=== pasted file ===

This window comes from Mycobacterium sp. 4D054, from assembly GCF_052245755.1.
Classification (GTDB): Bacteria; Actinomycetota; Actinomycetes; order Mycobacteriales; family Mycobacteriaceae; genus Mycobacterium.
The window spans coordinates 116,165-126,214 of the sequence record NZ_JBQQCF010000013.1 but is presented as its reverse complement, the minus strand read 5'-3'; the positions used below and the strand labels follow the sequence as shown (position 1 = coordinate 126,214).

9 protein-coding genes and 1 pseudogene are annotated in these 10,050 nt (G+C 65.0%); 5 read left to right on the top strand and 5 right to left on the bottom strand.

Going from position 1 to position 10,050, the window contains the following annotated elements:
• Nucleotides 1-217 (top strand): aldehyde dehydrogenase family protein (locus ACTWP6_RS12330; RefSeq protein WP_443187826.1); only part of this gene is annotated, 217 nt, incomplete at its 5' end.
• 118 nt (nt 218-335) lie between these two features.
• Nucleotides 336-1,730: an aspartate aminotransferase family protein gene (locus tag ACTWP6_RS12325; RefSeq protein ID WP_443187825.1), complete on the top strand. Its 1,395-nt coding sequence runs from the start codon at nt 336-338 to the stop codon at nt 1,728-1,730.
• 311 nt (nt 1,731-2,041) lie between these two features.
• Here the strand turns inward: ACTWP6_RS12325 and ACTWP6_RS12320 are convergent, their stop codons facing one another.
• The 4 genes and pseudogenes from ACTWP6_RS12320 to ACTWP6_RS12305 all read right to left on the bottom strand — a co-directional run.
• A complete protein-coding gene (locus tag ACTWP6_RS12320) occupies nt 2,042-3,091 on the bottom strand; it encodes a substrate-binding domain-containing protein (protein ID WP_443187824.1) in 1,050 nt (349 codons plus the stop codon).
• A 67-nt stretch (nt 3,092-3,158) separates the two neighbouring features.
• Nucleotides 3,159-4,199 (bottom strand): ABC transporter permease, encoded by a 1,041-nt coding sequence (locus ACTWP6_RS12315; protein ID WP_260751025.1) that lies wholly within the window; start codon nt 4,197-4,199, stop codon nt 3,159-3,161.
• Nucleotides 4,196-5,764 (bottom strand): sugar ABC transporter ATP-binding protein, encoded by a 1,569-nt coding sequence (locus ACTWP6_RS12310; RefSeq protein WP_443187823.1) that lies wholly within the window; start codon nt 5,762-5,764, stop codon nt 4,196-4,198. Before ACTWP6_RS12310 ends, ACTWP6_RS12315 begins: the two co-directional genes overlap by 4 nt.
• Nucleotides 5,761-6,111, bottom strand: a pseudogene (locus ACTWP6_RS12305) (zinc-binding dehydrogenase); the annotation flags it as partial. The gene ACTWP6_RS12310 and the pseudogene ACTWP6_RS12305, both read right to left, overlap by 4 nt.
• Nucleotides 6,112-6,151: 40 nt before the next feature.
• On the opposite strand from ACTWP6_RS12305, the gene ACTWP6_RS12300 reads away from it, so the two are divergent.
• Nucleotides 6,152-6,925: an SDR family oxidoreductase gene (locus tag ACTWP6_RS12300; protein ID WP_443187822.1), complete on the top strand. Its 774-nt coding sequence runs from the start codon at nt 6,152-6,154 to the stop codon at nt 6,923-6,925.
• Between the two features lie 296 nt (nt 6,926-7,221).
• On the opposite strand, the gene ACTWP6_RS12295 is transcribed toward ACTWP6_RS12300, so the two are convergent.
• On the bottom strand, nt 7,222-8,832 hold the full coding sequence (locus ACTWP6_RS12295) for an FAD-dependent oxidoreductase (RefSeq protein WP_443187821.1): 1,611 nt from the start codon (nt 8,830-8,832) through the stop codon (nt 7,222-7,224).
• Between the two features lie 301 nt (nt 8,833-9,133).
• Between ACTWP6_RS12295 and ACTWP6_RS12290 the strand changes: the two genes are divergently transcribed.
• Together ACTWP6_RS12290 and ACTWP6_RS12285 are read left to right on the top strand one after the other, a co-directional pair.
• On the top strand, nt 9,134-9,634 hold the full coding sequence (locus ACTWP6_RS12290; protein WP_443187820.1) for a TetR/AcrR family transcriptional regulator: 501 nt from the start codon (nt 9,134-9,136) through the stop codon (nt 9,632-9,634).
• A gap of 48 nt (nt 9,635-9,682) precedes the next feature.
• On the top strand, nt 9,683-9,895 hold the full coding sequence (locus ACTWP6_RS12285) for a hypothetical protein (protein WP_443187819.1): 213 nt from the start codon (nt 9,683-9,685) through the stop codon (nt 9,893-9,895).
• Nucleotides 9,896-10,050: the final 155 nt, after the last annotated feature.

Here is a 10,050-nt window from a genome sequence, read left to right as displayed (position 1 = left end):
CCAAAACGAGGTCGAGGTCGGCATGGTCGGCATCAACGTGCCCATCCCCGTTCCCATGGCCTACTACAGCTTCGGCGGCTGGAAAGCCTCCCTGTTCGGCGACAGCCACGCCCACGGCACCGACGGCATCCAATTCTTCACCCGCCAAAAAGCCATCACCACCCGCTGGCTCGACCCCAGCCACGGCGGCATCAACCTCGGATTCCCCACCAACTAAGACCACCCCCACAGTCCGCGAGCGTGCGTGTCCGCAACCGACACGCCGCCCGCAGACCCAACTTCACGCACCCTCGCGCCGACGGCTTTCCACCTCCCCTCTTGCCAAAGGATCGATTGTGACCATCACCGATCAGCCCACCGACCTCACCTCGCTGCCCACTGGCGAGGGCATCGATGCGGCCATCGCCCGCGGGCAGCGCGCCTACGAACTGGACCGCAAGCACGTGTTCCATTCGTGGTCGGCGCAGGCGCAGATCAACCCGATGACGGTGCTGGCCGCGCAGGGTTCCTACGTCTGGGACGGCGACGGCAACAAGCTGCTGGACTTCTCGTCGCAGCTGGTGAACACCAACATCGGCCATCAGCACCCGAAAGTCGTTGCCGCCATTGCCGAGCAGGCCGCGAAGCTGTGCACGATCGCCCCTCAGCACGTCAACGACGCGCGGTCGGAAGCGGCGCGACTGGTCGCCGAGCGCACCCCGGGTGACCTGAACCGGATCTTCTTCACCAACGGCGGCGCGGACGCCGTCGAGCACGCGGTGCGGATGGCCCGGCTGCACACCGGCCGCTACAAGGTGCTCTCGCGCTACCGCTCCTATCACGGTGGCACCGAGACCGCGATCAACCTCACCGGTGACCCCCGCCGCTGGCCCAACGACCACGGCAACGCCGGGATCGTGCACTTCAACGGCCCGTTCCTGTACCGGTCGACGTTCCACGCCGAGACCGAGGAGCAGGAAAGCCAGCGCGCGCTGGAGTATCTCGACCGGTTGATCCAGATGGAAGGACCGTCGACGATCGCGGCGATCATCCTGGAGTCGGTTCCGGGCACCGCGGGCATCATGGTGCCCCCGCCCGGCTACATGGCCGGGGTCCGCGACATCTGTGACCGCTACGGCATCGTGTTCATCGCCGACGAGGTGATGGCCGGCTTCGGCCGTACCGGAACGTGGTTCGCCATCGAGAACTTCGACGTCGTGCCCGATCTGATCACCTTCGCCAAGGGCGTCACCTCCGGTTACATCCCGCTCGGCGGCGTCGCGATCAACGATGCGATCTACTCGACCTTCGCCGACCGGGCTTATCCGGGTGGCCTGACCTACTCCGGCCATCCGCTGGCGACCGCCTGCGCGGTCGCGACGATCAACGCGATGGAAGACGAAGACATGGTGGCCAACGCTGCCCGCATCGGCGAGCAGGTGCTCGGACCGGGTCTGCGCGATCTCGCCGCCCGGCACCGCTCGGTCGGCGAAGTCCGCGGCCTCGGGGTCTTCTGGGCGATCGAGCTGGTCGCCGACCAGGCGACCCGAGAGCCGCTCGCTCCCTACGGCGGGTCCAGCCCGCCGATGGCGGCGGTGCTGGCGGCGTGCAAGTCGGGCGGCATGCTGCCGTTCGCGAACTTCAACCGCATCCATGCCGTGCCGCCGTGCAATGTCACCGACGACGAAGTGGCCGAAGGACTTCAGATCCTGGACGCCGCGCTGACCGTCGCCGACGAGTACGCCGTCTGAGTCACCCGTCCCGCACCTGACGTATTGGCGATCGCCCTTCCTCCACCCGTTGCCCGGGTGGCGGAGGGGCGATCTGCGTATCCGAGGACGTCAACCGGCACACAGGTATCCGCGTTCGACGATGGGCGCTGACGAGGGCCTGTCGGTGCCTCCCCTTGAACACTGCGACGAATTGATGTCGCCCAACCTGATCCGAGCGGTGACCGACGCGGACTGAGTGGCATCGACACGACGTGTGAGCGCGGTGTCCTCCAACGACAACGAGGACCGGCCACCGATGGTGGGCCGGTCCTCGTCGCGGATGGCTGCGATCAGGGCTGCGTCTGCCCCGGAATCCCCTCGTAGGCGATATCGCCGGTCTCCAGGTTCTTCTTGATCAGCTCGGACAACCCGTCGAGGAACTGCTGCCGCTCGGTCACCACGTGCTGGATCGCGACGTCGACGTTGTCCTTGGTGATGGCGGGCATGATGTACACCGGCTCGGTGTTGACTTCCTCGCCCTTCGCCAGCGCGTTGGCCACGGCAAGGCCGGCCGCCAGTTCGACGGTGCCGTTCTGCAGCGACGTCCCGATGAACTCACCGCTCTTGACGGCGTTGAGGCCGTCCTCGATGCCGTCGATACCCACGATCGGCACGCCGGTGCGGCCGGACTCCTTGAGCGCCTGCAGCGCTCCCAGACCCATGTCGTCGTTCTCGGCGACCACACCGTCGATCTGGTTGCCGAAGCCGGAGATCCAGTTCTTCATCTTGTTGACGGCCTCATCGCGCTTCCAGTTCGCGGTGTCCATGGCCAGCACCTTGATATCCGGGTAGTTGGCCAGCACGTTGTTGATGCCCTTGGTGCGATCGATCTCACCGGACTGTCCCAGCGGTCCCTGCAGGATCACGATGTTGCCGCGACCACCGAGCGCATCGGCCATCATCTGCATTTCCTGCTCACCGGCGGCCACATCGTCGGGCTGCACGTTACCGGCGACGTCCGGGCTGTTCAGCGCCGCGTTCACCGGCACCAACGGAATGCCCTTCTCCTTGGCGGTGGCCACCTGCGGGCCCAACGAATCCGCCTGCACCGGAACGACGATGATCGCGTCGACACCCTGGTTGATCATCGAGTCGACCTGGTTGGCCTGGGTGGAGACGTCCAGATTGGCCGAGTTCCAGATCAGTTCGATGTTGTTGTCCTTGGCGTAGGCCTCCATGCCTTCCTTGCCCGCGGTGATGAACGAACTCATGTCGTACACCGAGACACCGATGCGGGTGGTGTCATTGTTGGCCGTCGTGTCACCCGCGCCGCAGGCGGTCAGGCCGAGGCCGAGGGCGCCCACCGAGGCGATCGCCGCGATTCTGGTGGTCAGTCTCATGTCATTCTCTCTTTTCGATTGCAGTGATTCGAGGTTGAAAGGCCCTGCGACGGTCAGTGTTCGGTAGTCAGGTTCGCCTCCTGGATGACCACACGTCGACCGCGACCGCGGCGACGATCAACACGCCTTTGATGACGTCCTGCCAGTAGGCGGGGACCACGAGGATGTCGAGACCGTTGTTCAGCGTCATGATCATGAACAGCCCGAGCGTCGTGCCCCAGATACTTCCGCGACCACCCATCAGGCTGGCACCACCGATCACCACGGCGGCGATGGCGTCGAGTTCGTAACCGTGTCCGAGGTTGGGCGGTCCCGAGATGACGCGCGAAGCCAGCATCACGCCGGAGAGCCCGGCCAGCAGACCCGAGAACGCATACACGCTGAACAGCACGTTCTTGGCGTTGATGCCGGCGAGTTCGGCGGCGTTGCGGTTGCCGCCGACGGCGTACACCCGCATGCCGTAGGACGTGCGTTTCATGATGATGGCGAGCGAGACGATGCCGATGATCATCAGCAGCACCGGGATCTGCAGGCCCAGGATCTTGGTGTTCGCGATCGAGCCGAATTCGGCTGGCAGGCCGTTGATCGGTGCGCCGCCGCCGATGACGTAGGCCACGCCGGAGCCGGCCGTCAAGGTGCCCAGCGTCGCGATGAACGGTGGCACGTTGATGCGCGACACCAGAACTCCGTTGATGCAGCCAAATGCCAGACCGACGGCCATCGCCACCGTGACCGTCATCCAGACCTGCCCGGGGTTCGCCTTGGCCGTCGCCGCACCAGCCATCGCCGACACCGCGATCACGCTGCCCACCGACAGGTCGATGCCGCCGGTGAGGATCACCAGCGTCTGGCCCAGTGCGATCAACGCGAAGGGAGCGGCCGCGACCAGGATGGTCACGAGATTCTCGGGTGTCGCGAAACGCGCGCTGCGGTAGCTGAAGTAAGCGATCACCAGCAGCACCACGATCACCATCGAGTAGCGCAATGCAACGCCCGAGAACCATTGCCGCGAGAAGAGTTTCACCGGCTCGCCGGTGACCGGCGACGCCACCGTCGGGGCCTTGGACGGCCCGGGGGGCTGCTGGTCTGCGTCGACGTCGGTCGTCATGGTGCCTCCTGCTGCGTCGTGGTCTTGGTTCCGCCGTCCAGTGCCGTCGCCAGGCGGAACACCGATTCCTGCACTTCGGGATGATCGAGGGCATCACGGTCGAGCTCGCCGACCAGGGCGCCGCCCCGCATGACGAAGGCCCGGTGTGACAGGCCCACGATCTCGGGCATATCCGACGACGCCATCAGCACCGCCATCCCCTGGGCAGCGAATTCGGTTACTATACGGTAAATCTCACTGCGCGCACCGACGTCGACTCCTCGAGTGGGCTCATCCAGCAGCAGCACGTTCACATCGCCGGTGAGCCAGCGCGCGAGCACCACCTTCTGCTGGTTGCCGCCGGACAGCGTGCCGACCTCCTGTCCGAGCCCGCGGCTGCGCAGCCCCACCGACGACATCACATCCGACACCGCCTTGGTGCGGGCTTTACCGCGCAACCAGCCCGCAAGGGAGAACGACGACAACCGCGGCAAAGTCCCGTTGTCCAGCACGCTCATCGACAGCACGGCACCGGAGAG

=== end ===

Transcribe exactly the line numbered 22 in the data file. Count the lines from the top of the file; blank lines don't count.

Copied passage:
• On the bottom strand, nt 7,222-8,832 hold the full coding sequence (locus ACTWP6_RS12295) for an FAD-dependent oxidoreductase (RefSeq protein WP_443187821.1): 1,611 nt from the start codon (nt 8,830-8,832) through the stop codon (nt 7,222-7,224).